SOLIDWORKS Design Tables allow you to build configurations of parts or assemblies by setting parameters in an embedded Microsoft Excel worksheet. Configurations can represent different versions of a design within a single part file and manage those variations in your part geometry. In this article, we will show you some techniques for displaying your configured parts in a drawing.
Two of our favorite ways to create configurations and access the table information is to either use Excel or SOLIDWORKS Configurations. Watch the video below to learn about the benefits of each approach:
Creating Design Tables with Excel
A main feature in Excel is that you can auto-generate, and if you know what you’re doing, you can create them manually. Generally, I like to let SOLIDWORKS decide what it wants to do. Next, I can choose to have it linked to the 3D model or not. You can also choose whether you want it to update when changes are made to the 3D model. The reason why I might use Excel is that it simply helps to clarify information. I can hide a row or add a column, and maybe add color to clarify things. In the annotation toolbar, you’ll find the Design Table.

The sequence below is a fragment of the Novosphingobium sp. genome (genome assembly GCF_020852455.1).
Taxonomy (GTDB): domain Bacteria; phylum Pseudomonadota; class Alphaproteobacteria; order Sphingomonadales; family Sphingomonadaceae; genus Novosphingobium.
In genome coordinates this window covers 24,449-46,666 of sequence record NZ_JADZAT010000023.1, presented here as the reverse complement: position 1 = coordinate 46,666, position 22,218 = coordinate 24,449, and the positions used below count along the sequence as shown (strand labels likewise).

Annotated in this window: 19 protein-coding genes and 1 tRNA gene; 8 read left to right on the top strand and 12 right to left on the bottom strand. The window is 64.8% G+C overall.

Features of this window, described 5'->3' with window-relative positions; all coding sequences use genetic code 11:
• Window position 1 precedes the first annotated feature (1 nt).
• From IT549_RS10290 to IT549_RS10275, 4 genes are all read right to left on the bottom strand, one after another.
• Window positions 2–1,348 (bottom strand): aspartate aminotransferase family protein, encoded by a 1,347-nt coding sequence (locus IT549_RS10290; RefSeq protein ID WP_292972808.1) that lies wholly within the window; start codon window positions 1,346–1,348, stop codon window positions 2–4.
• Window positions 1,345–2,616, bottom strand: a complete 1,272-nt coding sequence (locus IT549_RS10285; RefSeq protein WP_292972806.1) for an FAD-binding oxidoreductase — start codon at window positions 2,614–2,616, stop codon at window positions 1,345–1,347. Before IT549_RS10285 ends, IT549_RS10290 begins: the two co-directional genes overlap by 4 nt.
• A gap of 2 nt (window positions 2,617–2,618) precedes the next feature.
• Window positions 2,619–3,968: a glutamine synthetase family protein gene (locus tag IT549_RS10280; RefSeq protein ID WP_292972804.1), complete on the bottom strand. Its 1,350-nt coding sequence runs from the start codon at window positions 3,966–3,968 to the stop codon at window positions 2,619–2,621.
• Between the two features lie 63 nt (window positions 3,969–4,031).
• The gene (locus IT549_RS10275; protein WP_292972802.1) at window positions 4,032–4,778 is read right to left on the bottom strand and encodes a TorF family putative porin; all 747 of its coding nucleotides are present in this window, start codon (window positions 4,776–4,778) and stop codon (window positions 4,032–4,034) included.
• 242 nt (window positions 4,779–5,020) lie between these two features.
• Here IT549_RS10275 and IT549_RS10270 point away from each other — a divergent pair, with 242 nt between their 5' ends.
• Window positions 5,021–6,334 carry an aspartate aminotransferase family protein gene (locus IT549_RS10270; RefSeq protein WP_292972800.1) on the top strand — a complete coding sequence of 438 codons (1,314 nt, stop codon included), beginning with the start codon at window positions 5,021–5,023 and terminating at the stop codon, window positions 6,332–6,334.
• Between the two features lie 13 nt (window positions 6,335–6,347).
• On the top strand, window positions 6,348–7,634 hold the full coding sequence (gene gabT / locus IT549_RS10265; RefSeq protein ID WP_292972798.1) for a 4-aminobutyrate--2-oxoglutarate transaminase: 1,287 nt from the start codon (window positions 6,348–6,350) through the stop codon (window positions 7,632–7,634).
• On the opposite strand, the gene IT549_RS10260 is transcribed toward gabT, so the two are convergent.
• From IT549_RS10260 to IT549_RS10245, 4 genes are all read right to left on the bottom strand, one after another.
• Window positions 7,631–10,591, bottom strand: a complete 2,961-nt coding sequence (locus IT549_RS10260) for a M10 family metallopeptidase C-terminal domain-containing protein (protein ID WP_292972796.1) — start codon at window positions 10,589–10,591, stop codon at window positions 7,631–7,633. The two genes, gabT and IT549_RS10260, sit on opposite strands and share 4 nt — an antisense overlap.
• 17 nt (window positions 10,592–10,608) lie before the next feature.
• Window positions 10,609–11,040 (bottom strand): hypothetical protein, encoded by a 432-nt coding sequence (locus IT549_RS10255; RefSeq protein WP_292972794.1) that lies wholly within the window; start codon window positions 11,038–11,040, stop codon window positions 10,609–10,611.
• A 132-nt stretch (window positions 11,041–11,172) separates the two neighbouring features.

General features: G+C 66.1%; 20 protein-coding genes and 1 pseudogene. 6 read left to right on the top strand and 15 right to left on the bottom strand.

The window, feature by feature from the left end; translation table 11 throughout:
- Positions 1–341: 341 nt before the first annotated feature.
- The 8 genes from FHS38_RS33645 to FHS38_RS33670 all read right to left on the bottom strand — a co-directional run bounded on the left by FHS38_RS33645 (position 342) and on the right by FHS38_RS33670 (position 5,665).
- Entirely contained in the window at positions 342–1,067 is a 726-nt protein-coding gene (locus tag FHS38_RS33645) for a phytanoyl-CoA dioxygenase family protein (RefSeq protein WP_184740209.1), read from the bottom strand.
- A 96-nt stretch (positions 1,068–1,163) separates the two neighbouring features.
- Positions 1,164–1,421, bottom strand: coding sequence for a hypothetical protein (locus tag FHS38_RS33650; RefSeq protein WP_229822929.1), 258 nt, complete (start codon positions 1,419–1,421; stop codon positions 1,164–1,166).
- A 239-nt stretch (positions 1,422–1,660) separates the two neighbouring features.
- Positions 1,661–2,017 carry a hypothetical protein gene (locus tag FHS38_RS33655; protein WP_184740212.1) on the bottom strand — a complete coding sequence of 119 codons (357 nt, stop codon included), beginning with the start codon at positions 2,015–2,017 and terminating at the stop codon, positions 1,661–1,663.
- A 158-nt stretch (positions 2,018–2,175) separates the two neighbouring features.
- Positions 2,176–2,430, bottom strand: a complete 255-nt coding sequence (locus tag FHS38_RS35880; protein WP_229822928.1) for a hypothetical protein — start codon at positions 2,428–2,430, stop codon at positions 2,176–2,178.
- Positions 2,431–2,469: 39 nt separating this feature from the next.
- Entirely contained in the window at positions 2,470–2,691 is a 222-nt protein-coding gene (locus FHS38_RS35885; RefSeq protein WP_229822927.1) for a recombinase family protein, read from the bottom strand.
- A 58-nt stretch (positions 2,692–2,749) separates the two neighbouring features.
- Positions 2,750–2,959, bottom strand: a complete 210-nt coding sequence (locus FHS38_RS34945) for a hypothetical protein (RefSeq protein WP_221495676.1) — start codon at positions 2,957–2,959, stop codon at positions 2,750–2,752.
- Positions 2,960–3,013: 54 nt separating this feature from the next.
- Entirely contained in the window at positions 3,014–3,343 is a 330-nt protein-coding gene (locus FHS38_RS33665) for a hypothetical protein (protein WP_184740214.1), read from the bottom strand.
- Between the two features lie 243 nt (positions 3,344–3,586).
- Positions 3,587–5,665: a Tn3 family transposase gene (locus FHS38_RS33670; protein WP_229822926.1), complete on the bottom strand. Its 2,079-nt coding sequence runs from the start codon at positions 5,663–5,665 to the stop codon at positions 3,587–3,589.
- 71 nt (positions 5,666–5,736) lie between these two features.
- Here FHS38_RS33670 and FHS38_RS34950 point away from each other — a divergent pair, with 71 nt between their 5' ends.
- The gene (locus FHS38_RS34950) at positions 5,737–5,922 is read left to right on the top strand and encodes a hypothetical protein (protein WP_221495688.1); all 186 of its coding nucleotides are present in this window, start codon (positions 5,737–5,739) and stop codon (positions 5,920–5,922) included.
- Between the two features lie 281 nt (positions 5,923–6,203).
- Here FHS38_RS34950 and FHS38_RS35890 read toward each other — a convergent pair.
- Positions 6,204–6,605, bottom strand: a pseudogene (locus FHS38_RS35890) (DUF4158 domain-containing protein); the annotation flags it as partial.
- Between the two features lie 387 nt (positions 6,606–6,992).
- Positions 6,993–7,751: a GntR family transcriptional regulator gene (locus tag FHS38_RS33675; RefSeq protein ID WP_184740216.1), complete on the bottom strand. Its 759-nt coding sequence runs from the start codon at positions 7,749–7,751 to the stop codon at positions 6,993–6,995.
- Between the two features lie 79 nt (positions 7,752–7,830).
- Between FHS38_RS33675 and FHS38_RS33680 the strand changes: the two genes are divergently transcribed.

SOLIDWORKS Configurations are found by right-clicking on a feature, or a dimension, and locating Configure Feature or Configure Dimension. Once I click on one of these, I am presented with a table that I can add or remove. You’ll also notice that I can modify configurations. All of this allows me to dive deeper into my configurations. The benefit of using SOLIDWORKS Configurations is that in Excel, I can only have one table, and with SOLIDWORKS, I can have multiple tables so that I can very quickly double-click and make changes if I need to make changes and move forward. The negative – can’t bring this into a SOLIDWORKS Drawing file. So, if you need to have the table on a SOLIDWORKS Drawing information, using that one is not the correct one to use.